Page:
Mostly MoMo (molybdenum target, molybdenum filter) but this does not give high enough energies for larger breasts.
- Rhodium has a k-edge at 23.3 keV and we can use a molybdenum target and rhodium filter (MoRh) to increase the amount of x-rays with energies in the range of 20 – 23.3 keV.
- Rhodium characteristic x-rays are at 20.2 – 22.7 keV. When used as a target this produces a beam with a mean energy that is higher than for MoMo and for MoRh.
- Tungsten (W) target and Rhodium filter. The x-ray output is reduced as no characteristic x-rays are produced (and, therefore, longer exposure times) but tungsten is much cheaper. It is mostly used in breasts with implants or that have been treated with radiotherapy as they are much larger and denser.
The mean energy of the spectrum decreases from WRh to MoMo. Lower energy photons have a higher probability of interacting with matter and, therefore, produces better contrast. However, the lower the energy, the greater the absorption, the more energy is deposited in the matter, and the higher the dose.
- General use: MoMo
- Dense breasts: MoRh or RhRh
Written by radiologists, for radiologists with plenty of easy-to-follow diagrams to explain complicated concepts. An excellent resource for radiology physics revision.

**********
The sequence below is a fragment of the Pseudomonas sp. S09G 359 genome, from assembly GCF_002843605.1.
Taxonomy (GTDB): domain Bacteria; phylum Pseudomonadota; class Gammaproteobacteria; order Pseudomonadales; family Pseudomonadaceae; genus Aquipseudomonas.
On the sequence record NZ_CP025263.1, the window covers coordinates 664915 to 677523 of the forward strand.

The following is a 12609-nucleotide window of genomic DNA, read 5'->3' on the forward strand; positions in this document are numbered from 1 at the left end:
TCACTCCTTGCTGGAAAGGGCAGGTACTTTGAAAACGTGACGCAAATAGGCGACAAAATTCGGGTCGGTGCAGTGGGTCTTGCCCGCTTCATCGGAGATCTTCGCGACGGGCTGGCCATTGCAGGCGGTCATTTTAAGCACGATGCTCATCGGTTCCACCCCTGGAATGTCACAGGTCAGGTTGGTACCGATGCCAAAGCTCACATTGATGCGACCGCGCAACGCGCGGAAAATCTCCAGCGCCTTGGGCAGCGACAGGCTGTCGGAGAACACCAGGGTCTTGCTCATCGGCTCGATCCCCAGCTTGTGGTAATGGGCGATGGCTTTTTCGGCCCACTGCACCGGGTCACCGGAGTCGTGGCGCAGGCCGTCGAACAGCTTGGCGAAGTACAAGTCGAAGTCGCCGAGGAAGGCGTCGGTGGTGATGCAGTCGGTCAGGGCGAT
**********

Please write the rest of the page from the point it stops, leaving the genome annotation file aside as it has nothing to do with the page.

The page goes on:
A very high resolution is required to see microcalcifications. This is achieved via:
- Focal spot size
- Anti-scatter grid
Small Focal Spot Sizes
Broad focal spot size = 0.3 mm
Fine focus focal spot size = 0.1 to 0.15 mm
From a point source, objects are easily resolved as separate on the film. However, with increasing focal spot size, the radiation comes from all parts of the source. The radiation creating the image does not provide a sharp image but has blurring at the edges. If the objects are too close together they can appear as one or an extra ‘object’ can be created.
Typical compression force is 100 – 150 N
The compression force:
- Lowers patient radiation dose as the attenuation of the compressed breast is lower and a lower exposure can be used
- Reduces scatter as the breast is less thick so there is less probability of scatter happening within the tissue
- Spreads the tissues out so that there is less overlaying of features
- Reduces geometric unsharpness by moving tissue closer to the image receptor
- Reduces movement unsharpness by holding the breast still
- The compressed breast is of more uniform attenuation
In mammography, moving grids are used for all contact (broad focus) images. For magnification images using a fine focal spot size or an air gap technique is used to reduce the amount of scattered radiation reaching the receptor meaning a grid is not required.
Parameters need to be altered to provide optimal imaging of different breasts. Two factors need to be taken into consideration:
- Thickness of breast